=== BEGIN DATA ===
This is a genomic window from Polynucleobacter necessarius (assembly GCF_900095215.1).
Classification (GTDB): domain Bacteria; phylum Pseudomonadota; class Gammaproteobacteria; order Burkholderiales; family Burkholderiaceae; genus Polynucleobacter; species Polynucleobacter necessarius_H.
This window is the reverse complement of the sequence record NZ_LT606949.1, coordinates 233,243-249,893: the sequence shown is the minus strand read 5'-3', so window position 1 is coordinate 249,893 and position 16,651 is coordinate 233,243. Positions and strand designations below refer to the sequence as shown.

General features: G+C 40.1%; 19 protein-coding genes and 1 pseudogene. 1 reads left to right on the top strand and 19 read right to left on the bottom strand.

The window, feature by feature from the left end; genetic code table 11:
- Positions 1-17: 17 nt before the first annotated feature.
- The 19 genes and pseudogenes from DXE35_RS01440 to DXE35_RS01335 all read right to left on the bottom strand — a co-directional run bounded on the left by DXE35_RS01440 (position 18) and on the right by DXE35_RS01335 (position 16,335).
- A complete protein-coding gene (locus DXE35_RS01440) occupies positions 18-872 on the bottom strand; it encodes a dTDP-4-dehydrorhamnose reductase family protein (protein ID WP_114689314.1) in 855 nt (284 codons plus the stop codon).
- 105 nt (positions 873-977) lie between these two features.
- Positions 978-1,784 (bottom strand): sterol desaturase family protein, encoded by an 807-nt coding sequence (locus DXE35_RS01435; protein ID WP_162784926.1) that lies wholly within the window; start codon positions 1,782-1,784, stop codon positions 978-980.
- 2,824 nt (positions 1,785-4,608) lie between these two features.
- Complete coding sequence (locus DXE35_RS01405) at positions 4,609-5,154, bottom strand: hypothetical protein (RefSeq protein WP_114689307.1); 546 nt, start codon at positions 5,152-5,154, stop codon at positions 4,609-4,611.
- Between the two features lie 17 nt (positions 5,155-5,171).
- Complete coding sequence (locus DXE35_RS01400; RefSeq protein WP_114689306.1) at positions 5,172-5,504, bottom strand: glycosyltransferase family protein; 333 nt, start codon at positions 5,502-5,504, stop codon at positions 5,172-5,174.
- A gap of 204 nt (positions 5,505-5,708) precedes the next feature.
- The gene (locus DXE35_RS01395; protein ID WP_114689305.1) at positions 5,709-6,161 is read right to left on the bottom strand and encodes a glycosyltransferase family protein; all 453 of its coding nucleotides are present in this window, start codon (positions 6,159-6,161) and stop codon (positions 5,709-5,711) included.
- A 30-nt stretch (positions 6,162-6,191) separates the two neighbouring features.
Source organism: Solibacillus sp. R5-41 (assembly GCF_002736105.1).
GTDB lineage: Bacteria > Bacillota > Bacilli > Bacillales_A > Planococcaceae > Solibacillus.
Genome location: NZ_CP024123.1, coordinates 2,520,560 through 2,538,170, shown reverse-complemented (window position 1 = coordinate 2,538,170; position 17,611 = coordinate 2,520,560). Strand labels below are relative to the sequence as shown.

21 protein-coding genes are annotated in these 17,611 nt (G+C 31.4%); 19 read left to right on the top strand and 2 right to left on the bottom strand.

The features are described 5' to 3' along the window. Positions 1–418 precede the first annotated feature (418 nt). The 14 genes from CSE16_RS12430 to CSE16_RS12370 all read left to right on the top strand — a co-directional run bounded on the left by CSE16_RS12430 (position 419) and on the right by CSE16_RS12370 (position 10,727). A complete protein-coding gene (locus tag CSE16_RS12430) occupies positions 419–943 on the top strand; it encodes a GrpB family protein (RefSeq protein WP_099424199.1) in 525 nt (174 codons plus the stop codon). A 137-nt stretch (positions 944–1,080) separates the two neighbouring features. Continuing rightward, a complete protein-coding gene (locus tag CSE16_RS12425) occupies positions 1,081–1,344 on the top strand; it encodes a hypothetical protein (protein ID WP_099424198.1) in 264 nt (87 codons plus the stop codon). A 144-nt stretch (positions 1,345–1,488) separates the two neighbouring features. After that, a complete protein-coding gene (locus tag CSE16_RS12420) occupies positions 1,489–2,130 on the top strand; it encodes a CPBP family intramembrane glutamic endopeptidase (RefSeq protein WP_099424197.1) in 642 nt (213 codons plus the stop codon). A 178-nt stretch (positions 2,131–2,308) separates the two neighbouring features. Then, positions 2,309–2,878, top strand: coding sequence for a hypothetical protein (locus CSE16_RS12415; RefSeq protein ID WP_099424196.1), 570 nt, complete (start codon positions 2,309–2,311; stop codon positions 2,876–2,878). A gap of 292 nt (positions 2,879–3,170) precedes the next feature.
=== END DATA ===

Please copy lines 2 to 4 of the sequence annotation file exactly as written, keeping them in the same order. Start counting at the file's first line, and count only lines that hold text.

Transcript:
Classification (GTDB): domain Bacteria; phylum Pseudomonadota; class Gammaproteobacteria; order Burkholderiales; family Burkholderiaceae; genus Polynucleobacter; species Polynucleobacter necessarius_H.
This window is the reverse complement of the sequence record NZ_LT606949.1, coordinates 233,243-249,893: the sequence shown is the minus strand read 5'-3', so window position 1 is coordinate 249,893 and position 16,651 is coordinate 233,243. Positions and strand designations below refer to the sequence as shown.

General features: G+C 40.1%; 19 protein-coding genes and 1 pseudogene. 1 reads left to right on the top strand and 19 read right to left on the bottom strand.